The gunman who opened fire at a Dallas-area shopping mall, killing eight people and wounding several more, was forced to leave the military 15 years ago due to mental health issues, including his difficulty coping with change. stressful, according to two US officials.
After the gunman, Mauricio Garcia, entered basic training at Fort Benning, Ga., in June 2008, army officials were concerned about his mental health early on and said he also had adjustment disorder, officials said. . An adjustment disorder is characterized by significant emotional distress and is a common mental health disorder among active duty service members.
Garcia, then 18, was supposed to be training to become an infantryman but was kicked out after three months without completing the training, officials said. He was retired before receiving rifle training, according to officials.
While in the military, Garcia never publicly communicated a threat or participated in a crime, and officials say at the time they believed they had no requirement to notify authorities of their concerns.
More details about Garcia’s brief military stint emerged after the Army said Monday that he had been «fired» without completing his initial entry training due to a physical or mental condition.
He was never sent to or received any awards, said Heather Hagan, an Army spokeswoman.
«We do not provide characterization of any soldier’s discharge,» he added.
What motivated Garcia, 33, to bring multiple weapons, including an AR-15-style rifle and a handgun, to the Allen Premium Outlets in Allen on Saturday afternoon and shoot shoppers indiscriminately remains under investigation. Among those killed during the roughly four-minute rampage were a 3-year-old boy and his parents.
At a news conference Tuesday, federal and state officials said the shooter had no criminal record and could legally purchase the eight firearms that were recovered at the scene. Officials were reviewing the weapons’ records to determine if they had been used in other crimes.
Hank Sibley, regional director for the Texas Department of Public Safety, said investigators are looking into Garcia’s separation from the military and information about his «fitness for duty» will be forthcoming. Sibley added that Garcia had been working as a licensed security guard for various companies, but he had not been active recently.
Garcia’s apparent mental health problems and extremist beliefs were shared on the Russian social network OK.ru, which he had been using to document his life. The posts did not have any likes and were not shared by other users.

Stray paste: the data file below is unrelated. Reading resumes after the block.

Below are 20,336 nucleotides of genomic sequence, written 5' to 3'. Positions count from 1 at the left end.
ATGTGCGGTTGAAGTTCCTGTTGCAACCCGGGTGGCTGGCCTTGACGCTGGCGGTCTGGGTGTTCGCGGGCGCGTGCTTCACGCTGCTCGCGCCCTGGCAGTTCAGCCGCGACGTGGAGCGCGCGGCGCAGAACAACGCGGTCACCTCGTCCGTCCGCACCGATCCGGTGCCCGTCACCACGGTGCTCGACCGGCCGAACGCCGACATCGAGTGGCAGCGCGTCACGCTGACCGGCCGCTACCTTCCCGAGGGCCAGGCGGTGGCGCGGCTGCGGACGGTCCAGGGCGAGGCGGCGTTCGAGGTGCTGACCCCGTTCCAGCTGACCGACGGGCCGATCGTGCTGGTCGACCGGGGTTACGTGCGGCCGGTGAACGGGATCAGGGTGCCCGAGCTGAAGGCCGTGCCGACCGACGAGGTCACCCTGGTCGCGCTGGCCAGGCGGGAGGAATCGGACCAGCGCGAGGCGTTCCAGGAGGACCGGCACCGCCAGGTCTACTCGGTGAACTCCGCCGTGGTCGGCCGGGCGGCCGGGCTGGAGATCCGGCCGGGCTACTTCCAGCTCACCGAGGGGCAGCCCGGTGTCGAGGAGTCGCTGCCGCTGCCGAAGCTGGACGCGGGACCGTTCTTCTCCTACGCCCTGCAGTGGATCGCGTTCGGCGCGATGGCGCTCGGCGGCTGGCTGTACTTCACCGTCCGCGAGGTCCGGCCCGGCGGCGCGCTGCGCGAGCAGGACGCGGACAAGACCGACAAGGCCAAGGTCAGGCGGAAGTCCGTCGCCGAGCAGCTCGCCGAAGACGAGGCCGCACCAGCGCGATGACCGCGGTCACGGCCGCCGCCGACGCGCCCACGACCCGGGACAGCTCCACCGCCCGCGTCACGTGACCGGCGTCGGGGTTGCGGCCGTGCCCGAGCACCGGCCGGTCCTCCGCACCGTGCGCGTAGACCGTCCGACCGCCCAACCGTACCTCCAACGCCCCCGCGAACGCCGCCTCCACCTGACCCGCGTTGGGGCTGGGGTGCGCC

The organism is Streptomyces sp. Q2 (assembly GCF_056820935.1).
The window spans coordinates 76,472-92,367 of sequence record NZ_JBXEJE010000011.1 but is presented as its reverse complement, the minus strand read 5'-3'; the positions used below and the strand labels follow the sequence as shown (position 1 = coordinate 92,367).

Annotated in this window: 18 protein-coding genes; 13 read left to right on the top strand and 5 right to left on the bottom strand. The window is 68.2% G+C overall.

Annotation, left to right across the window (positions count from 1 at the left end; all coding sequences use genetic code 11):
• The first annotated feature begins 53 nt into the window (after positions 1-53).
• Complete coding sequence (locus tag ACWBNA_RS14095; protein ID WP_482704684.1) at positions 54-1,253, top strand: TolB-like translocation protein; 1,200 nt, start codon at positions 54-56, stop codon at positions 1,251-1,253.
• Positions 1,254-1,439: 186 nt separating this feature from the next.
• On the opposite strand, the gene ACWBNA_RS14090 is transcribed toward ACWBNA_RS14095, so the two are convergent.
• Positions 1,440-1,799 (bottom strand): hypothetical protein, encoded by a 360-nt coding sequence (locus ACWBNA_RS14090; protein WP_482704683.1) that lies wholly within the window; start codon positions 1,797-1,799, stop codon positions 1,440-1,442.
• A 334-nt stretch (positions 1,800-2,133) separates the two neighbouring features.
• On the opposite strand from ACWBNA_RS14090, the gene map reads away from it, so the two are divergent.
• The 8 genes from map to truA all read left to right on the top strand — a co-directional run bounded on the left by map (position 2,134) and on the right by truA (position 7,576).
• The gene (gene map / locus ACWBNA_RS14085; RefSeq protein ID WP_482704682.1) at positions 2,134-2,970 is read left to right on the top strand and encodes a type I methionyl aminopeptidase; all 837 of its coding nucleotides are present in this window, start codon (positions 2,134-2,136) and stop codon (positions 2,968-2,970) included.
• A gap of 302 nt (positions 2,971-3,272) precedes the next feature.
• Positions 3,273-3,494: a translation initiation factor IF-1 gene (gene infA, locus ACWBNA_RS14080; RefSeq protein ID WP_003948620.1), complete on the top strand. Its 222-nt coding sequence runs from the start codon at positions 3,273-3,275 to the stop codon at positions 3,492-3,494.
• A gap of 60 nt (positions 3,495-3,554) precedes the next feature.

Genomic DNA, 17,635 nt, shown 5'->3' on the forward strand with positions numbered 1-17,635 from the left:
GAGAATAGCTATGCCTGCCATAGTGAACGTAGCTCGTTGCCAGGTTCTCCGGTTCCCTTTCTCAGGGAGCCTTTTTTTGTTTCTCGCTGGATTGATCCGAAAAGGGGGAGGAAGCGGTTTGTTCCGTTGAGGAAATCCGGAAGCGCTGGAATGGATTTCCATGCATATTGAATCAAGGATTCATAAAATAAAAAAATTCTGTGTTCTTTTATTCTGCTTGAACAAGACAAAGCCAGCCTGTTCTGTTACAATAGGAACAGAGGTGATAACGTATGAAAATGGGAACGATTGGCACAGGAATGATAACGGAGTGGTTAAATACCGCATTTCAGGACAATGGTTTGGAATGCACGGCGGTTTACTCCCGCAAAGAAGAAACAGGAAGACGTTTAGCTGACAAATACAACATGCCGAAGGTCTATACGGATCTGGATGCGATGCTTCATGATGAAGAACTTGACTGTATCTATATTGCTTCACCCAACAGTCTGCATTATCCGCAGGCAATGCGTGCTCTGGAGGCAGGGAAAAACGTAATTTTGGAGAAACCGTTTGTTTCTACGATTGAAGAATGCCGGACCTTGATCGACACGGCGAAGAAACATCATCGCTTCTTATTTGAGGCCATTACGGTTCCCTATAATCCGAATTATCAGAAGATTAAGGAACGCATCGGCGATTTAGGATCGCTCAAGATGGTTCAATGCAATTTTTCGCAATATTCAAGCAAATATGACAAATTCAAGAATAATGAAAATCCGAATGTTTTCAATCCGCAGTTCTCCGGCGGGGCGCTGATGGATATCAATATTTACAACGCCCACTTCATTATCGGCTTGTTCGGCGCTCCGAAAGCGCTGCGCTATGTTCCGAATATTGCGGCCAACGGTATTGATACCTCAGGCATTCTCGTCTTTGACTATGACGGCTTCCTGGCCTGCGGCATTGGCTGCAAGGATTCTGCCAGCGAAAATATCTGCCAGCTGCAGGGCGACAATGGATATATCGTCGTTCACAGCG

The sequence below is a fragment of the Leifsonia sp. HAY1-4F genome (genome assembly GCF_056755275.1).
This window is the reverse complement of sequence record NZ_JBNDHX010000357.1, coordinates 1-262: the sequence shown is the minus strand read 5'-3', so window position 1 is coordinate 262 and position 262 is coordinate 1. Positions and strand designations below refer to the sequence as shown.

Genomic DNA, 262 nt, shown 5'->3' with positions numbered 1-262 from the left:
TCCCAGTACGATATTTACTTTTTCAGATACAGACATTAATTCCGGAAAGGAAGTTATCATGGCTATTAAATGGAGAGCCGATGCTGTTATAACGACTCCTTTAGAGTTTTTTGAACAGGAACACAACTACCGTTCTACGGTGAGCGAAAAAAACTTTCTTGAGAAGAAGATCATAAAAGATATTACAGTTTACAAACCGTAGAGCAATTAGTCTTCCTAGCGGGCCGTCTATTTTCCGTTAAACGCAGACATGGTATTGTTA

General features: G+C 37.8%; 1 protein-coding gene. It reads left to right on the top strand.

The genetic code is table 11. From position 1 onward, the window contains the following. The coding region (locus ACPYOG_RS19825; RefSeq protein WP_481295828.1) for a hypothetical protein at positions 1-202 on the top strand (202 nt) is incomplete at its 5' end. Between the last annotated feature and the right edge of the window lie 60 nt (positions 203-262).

In the weeks leading up to the attack, Garcia posted more than two dozen photos of the Allen Premium Outlets and surrounding areas, including several screenshots of Google’s location data, apparently monitoring the mall at its busiest times.
Sibley said the shooter had targeted the mall, but not a specific type of person based on who was killed.
The social networking site is part of what investigators are looking into, a senior law enforcement source said.
Federal, state and local law enforcement officials are also looking at evidence seized at two locations in Dallas: Garcia’s family home in a northeastern neighborhood and a hotel north of downtown where he had been staying.
Agents with the Federal Bureau of Alcohol, Tobacco, Firearms and Explosives were tracking at least four weapons found at the scene, a law enforcement source said, including five weapons found in his vehicle.
Electronic receipts posted to the shooter’s social media account appear to show that he spent more than $3,200 on three types of firearms last June through a Dallas gun dealer.
Evidence that has been gathered suggests the shooter subscribed to a «hodgepodge» of ideologies, said a law enforcement official familiar with details of the investigation. But the official warned that it could take agents weeks or months to analyze the information to get a more complete picture of his ideology.
An officer killed Garcia at the scene. Authorities said he was wearing a chest patch with the initials «rwds,» which stands for «Right Wing Death Squad,» a popular meme among far-right extremist groups.
On social media, Garcia’s account included a photo of himself wearing a bulletproof vest with a «rwds» patch and another post with a series of shirtless photos showing visible white power tattoos, including SS Rays and a swastika.
Other posts included hate-filled rants against Jews, women and racial minorities, and referred to extremist online forums, such as 4chan, and content from white nationalists, including white nationalist provocateur Nick Fuentes.
In a final post, dated Saturday, the day of the shooting, Garcia lamented what his family might say, writing that no psychologist could have cured him.